Challenge of act heading to OCA

A wealthy businessman takes his Constitutional challenge of Ontario’s Family Law Act to the province’s top court later this month in a case that one of the lawyers involved predicts will end up at the Supreme Court of Canada.

Challenge of act heading to OCA
Harold Niman says a challenge of Ontario’s Family Law Act ‘goes to the heart of the legislation.’

A wealthy businessman takes his Constitutional challenge of Ontario’s Family Law Act to the province’s top court later this month in a case that one of the lawyers involved predicts will end up at the Supreme Court of Canada. 

In Beaver v. Hill, cigarette magnate Kenneth Hill, a Haudenosaunee person and member of the Six Nations of the Grand River, failed to convince Ontario Superior Court Justice Deborah Chappel that the FLA infringes the constitutionally protected rights of Aboriginal peoples to govern themselves in matters of care and support for children and other family disputes.

The case concerns a claim for child and spousal support by Brittany Beaver, Hill’s former partner and the mother of his eight-year-old son.

Harold Niman, co-founder of family law boutique Niman Gelgoot and Associates LLP, was part of Beaver’s legal team, which also includes lawyers at Martha McCarthy and Company LLP, and will argue the appeal at a hearing on June 27. 

“This is a challenge that goes to the heart of the legislation,” he says. 

“I don’t think it’s ever been done before, but it obviously has severe consequences for any individual who feels similarly aggrieved by the application of this law,” Niman says. “My guess is that, regardless of the result, someone will seek leave to appeal to the Supreme Court of Canada. Mr. Hill is a very wealthy man and clearly has the resources to do what he feels is the right thing to do.”

Niman says the protracted nature of the proceedings, which date back to the pair’s separation in late 2013, has taken its toll on Beaver, who has not worked outside the home since before the birth of her son. 

“My client is in a very difficult position. She just wants to get the support and parenting arrangements finalized, but [she] has found herself immersed in this very time-consuming, complicated and expensive constitutional challenge,” he says.

Neither of the lawyers who argued Hill’s case before Chappel responded to requests for comment.

According to Chappel’s decision, Beaver began a relationship in 2008 with Hill, the owner of Grand River Enterprises, a cigarette maker he co-founded. 

The businessman rakes in an annual income of $2.1 million from the company, the decision says, noting that his earnings are tax-free, due to his Indian status and the business’ presence on the reserve where he lives, near Brantford, Ont. 

Beaver and Hill stopped living together before the birth of their son, and he disputes that they ever co-habited as spouses. However, the decision says the relationship continued after the boy’s birth in August 2009, when Hill purchased a house off-reserve for Beaver and the child to live in, until November 2013.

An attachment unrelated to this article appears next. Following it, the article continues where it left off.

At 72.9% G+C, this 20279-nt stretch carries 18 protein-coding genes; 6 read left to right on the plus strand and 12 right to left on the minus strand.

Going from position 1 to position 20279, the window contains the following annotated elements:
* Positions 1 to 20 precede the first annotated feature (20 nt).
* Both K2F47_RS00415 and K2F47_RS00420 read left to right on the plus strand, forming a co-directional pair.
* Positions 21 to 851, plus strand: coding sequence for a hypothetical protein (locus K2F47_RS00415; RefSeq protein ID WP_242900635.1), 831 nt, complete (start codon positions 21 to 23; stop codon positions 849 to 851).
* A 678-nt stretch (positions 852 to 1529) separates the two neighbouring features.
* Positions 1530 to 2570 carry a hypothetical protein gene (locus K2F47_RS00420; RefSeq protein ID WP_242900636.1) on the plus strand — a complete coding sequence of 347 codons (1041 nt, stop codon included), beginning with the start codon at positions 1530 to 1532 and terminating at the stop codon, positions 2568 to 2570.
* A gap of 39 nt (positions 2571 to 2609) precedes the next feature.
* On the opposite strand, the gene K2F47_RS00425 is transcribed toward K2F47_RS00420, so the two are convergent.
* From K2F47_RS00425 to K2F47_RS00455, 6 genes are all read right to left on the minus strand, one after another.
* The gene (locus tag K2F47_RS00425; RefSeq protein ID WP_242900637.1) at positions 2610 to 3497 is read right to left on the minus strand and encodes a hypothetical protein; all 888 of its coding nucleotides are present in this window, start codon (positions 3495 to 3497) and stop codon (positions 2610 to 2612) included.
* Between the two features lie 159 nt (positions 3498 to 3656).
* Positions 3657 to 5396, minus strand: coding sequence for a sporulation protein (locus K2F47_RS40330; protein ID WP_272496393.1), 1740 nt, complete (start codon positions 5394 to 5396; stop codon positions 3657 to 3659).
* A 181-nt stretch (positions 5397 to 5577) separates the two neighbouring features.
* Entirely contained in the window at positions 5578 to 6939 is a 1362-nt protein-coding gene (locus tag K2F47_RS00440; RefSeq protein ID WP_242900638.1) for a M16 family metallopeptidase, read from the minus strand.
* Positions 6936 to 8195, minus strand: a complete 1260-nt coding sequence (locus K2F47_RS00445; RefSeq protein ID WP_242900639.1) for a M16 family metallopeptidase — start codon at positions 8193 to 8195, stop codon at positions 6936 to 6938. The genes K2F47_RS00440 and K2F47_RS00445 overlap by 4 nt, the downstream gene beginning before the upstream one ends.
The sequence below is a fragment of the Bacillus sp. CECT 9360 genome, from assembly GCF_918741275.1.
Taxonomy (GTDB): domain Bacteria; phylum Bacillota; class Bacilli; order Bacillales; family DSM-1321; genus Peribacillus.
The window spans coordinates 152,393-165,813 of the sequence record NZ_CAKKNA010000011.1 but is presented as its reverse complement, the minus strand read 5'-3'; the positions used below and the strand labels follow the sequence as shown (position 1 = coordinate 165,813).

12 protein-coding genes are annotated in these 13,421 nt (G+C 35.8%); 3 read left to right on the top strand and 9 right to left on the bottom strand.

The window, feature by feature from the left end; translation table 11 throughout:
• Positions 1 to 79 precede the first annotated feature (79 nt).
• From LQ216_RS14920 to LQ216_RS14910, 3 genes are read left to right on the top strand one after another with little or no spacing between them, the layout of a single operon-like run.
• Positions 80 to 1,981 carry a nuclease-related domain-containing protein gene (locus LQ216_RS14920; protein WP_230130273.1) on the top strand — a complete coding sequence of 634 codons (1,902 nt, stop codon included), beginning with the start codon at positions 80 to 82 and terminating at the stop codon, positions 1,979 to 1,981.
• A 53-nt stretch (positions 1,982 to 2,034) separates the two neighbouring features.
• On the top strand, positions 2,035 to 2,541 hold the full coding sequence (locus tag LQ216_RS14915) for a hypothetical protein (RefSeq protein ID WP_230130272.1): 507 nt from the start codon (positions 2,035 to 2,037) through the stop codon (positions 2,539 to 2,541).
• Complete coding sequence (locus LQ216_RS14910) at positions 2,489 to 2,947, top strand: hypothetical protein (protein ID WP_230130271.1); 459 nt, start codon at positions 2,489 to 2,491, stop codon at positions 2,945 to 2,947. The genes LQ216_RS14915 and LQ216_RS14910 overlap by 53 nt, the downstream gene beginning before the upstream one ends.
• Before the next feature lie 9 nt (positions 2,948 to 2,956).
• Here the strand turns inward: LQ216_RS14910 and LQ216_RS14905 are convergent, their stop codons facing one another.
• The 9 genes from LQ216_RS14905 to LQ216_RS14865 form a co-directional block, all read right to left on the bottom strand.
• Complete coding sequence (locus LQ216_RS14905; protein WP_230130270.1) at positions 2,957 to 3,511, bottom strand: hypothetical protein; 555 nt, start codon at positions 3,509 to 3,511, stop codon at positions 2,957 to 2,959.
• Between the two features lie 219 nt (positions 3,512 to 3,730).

Hill has been paying Beaver $10,000 child support per month in cash, but her application, launched in late 2015 after months of failed negotiations, seeks to bump that up to around $33,000, plus a further $85,000 per month in spousal support.  

The businessman launched his Constitutional challenge in March 2016, claiming that the Haudenosaunee people had never given up their inherent right to self-government, which he says includes the right to settle familial disputes, guaranteed under s. 35 (1) of the Constitution Act 1982.

As a result, the Superior Court had no jurisdiction to hear the matter, Hill argued, asking instead that the case be decided according to the governance system and laws of the Haudenosaunee.

Neither of the attorneys general of Canada nor Ontario took up their option to intervene, and Chappel delivered her decision rejecting the challenge on Dec. 8, 2017. 

She found that Hill’s claims were non-justiciable, based on previous jurisprudence regarding aboriginal self-government.

“Having regard for the complexity of the balancing act required in cases involving widely-cast aboriginal self-governance claims, the Supreme Court of Canada has sent a clear message that reconciliation in these cases should be carried out on a political level, through the treaty-making process which allows for meaningful consultation and discussion with all interested and affected parties,” Chappel wrote.

She also rejected Hill’s request for a stay of the case pending a full hearing of his constitutional claim, noting that he had failed to adduce any evidence about how the alternative procedure would improve on existing family laws in Ontario.